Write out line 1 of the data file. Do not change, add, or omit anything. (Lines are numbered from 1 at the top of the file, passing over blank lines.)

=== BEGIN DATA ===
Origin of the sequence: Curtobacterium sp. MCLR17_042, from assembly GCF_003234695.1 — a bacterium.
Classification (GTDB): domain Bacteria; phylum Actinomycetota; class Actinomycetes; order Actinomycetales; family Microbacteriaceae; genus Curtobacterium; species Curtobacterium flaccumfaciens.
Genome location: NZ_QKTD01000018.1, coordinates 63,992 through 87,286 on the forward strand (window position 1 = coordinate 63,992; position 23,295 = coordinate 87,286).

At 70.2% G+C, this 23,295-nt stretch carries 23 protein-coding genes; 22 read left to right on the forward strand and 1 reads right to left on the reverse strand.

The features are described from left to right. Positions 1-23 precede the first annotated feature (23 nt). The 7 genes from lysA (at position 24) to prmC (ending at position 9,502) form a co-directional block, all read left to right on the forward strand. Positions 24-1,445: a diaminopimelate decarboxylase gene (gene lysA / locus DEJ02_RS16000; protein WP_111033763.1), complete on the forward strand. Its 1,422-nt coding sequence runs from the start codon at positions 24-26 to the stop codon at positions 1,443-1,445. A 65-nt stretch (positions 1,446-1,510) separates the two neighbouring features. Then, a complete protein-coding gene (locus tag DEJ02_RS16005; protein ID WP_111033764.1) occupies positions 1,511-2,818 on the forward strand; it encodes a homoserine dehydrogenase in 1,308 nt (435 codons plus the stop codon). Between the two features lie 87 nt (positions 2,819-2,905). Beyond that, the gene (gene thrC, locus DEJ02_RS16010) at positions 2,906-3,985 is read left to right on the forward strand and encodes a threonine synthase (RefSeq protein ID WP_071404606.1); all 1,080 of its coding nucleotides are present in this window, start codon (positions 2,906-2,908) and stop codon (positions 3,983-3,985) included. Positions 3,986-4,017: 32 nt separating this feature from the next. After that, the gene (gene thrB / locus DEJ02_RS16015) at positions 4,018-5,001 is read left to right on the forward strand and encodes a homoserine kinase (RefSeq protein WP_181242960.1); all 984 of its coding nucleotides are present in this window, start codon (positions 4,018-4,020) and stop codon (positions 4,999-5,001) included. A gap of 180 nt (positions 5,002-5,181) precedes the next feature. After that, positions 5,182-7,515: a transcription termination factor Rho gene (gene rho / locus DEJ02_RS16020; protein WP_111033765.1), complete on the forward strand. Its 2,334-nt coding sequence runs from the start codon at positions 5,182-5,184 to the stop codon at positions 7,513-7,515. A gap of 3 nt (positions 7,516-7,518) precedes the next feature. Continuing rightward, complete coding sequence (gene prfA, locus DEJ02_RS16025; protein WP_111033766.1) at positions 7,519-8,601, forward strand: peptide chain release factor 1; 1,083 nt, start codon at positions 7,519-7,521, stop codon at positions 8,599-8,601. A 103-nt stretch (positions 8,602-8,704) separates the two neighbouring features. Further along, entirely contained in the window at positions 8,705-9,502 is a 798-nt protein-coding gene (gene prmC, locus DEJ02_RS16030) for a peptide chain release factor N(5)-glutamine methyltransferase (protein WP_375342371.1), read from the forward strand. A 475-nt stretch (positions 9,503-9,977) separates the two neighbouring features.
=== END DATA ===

Origin of the sequence: Curtobacterium sp. MCLR17_042, from assembly GCF_003234695.1 — a bacterium.